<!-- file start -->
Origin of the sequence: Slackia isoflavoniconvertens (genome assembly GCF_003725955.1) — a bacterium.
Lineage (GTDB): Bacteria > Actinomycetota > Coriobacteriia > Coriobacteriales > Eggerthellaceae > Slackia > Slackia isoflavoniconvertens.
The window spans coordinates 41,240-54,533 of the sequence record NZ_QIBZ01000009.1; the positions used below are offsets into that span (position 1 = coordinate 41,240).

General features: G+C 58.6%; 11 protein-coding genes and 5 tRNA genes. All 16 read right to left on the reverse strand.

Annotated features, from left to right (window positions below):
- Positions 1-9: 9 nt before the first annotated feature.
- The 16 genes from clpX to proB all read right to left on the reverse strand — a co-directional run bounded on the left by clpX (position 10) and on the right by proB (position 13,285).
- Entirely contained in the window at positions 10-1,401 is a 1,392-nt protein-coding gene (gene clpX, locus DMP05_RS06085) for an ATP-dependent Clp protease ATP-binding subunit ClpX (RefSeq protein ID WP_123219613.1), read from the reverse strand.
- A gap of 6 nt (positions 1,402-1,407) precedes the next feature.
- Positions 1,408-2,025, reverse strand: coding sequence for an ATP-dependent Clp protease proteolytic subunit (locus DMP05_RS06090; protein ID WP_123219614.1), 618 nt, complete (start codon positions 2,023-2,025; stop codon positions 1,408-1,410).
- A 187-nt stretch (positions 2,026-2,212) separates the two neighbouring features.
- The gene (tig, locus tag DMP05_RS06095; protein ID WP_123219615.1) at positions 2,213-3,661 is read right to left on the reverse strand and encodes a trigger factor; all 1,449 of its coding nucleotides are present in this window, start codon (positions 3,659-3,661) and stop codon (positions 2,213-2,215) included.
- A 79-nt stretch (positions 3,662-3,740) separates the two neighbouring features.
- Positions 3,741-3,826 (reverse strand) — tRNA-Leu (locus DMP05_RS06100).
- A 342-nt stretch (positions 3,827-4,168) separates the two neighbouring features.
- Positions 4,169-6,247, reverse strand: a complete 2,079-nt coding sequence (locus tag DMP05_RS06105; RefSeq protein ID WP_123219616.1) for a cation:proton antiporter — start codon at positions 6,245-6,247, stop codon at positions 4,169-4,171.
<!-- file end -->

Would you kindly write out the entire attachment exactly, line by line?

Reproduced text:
Origin of the sequence: Slackia isoflavoniconvertens (genome assembly GCF_003725955.1) — a bacterium.
Lineage (GTDB): Bacteria > Actinomycetota > Coriobacteriia > Coriobacteriales > Eggerthellaceae > Slackia > Slackia isoflavoniconvertens.
The window spans coordinates 41,240-54,533 of the sequence record NZ_QIBZ01000009.1; the positions used below are offsets into that span (position 1 = coordinate 41,240).

General features: G+C 58.6%; 11 protein-coding genes and 5 tRNA genes. All 16 read right to left on the reverse strand.

Annotated features, from left to right (window positions below):
- Positions 1-9: 9 nt before the first annotated feature.
- The 16 genes from clpX to proB all read right to left on the reverse strand — a co-directional run bounded on the left by clpX (position 10) and on the right by proB (position 13,285).
- Entirely contained in the window at positions 10-1,401 is a 1,392-nt protein-coding gene (gene clpX, locus DMP05_RS06085) for an ATP-dependent Clp protease ATP-binding subunit ClpX (RefSeq protein ID WP_123219613.1), read from the reverse strand.
- A gap of 6 nt (positions 1,402-1,407) precedes the next feature.
- Positions 1,408-2,025, reverse strand: coding sequence for an ATP-dependent Clp protease proteolytic subunit (locus DMP05_RS06090; protein ID WP_123219614.1), 618 nt, complete (start codon positions 2,023-2,025; stop codon positions 1,408-1,410).
- A 187-nt stretch (positions 2,026-2,212) separates the two neighbouring features.
- The gene (tig, locus tag DMP05_RS06095; protein ID WP_123219615.1) at positions 2,213-3,661 is read right to left on the reverse strand and encodes a trigger factor; all 1,449 of its coding nucleotides are present in this window, start codon (positions 3,659-3,661) and stop codon (positions 2,213-2,215) included.
- A 79-nt stretch (positions 3,662-3,740) separates the two neighbouring features.
- Positions 3,741-3,826 (reverse strand) — tRNA-Leu (locus DMP05_RS06100).
- A 342-nt stretch (positions 3,827-4,168) separates the two neighbouring features.
- Positions 4,169-6,247, reverse strand: a complete 2,079-nt coding sequence (locus tag DMP05_RS06105; RefSeq protein ID WP_123219616.1) for a cation:proton antiporter — start codon at positions 6,245-6,247, stop codon at positions 4,169-4,171.